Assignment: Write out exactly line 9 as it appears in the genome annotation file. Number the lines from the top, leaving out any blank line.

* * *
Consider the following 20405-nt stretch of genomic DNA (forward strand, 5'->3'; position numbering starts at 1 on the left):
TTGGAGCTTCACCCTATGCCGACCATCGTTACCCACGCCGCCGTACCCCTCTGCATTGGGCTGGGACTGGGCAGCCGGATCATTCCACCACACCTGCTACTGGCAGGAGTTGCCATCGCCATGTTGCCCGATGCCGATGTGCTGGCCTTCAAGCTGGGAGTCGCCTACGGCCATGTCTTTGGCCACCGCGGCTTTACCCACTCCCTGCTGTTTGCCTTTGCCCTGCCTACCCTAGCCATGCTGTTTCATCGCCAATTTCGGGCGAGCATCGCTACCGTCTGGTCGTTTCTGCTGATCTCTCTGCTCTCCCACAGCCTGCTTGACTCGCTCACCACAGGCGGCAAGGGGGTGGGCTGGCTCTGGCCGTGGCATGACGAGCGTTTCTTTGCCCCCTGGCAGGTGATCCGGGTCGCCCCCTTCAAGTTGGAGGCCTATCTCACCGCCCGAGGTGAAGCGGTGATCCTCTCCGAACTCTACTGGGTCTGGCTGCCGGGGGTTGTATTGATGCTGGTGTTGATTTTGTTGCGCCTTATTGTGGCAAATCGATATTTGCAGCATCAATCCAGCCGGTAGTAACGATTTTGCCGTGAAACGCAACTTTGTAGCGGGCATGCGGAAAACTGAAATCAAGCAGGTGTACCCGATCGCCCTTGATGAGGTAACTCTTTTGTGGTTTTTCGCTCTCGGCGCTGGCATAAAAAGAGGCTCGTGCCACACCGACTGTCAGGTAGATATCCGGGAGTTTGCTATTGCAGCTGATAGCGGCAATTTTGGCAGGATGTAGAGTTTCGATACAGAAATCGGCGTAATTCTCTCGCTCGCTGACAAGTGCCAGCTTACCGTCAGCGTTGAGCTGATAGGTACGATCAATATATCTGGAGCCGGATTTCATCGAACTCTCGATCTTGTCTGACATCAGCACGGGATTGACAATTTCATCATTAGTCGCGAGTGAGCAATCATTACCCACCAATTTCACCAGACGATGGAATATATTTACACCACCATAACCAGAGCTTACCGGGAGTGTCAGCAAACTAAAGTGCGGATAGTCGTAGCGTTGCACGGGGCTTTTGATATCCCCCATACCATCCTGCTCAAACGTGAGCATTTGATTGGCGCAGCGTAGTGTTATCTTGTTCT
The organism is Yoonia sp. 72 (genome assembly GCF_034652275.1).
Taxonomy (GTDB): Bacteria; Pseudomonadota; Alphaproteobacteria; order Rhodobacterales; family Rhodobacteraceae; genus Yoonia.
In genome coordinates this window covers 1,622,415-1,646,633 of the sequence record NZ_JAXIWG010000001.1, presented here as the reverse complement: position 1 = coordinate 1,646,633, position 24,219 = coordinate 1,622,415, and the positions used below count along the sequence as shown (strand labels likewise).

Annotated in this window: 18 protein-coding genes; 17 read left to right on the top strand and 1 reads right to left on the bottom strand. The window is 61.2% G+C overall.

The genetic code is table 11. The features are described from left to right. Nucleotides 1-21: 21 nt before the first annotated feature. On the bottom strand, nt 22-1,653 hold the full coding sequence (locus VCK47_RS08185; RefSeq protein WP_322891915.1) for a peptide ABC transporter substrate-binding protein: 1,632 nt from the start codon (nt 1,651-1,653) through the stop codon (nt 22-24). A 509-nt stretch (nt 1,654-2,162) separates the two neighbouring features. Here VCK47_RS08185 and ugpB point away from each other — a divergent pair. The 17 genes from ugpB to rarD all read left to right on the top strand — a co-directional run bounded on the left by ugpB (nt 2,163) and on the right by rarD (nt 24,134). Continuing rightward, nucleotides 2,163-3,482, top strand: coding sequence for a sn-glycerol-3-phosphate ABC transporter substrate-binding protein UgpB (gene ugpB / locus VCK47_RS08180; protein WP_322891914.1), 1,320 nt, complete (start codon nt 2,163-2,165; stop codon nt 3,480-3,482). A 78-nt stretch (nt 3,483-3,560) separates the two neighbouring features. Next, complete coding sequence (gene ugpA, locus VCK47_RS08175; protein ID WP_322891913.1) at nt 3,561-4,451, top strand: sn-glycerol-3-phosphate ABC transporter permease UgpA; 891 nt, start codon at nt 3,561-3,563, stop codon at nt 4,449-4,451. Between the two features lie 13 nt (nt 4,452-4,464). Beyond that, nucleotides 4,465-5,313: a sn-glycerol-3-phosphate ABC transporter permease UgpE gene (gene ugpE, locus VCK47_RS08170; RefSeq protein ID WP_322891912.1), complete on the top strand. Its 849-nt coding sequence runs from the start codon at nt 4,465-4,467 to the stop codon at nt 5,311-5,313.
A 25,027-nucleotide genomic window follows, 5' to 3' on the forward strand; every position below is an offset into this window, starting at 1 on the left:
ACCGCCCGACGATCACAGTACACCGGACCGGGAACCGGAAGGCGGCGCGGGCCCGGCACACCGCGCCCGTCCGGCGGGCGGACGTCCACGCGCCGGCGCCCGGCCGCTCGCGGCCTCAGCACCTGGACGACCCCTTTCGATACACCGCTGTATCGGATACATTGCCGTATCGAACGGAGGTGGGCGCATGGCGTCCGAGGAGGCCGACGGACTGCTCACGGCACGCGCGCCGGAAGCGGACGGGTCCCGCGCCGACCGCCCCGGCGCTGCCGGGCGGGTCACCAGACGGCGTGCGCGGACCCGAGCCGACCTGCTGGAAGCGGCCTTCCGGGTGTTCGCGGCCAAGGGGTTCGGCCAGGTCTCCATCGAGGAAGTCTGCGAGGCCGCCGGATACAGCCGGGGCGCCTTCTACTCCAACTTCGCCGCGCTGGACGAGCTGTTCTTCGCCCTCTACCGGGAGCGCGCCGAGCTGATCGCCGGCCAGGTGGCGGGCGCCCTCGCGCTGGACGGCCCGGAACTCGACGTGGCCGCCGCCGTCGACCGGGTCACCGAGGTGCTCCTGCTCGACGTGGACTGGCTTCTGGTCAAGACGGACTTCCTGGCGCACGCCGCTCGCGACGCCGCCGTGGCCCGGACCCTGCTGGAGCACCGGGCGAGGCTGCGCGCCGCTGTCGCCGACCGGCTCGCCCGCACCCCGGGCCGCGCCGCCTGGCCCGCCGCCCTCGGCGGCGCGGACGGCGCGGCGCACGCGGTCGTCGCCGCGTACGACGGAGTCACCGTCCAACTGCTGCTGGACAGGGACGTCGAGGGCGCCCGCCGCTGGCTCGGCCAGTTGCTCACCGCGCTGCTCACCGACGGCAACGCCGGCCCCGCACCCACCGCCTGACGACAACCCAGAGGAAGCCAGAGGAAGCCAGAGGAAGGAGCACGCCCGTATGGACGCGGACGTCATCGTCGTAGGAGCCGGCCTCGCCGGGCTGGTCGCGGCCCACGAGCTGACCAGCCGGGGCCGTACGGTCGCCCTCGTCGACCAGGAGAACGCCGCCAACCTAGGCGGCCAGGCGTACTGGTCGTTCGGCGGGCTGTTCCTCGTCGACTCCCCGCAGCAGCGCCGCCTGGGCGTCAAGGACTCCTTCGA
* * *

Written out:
ACCGCCCGACGATCACAGTACACCGGACCGGGAACCGGAAGGCGGCGCGGGCCCGGCACACCGCGCCCGTCCGGCGGGCGGACGTCCACGCGCCGGCGCCCGGCCGCTCGCGGCCTCAGCACCTGGACGACCCCTTTCGATACACCGCTGTATCGGATACATTGCCGTATCGAACGGAGGTGGGCGCATGGCGTCCGAGGAGGCCGACGGACTGCTCACGGCACGCGCGCCGGAAGCGGACGGGTCCCGCGCCGACCGCCCCGGCGCTGCCGGGCGGGTCACCAGACGGCGTGCGCGGACCCGAGCCGACCTGCTGGAAGCGGCCTTCCGGGTGTTCGCGGCCAAGGGGTTCGGCCAGGTCTCCATCGAGGAAGTCTGCGAGGCCGCCGGATACAGCCGGGGCGCCTTCTACTCCAACTTCGCCGCGCTGGACGAGCTGTTCTTCGCCCTCTACCGGGAGCGCGCCGAGCTGATCGCCGGCCAGGTGGCGGGCGCCCTCGCGCTGGACGGCCCGGAACTCGACGTGGCCGCCGCCGTCGACCGGGTCACCGAGGTGCTCCTGCTCGACGTGGACTGGCTTCTGGTCAAGACGGACTTCCTGGCGCACGCCGCTCGCGACGCCGCCGTGGCCCGGACCCTGCTGGAGCACCGGGCGAGGCTGCGCGCCGCTGTCGCCGACCGGCTCGCCCGCACCCCGGGCCGCGCCGCCTGGCCCGCCGCCCTCGGCGGCGCGGACGGCGCGGCGCACGCGGTCGTCGCCGCGTACGACGGAGTCACCGTCCAACTGCTGCTGGACAGGGACGTCGAGGGCGCCCGCCGCTGGCTCGGCCAGTTGCTCACCGCGCTGCTCACCGACGGCAACGCCGGCCCCGCACCCACCGCCTGACGACAACCCAGAGGAAGCCAGAGGAAGCCAGAGGAAGGAGCACGCCCGTATGGACGCGGACGTCATCGTCGTAGGAGCCGGCCTCGCCGGGCTGGTCGCGGCCCACGAGCTGACCAGCCGGGGCCGTACGGTCGCCCTCGTCGACCAGGAGAACGCCGCCAACCTAGGCGGCCAGGCGTACTGGTCGTTCGGCGGGCTGTTCCTCGTCGACTCCCCGCAGCAGCGCCGCCTGGGCGTCAAGGACTCCTTCGA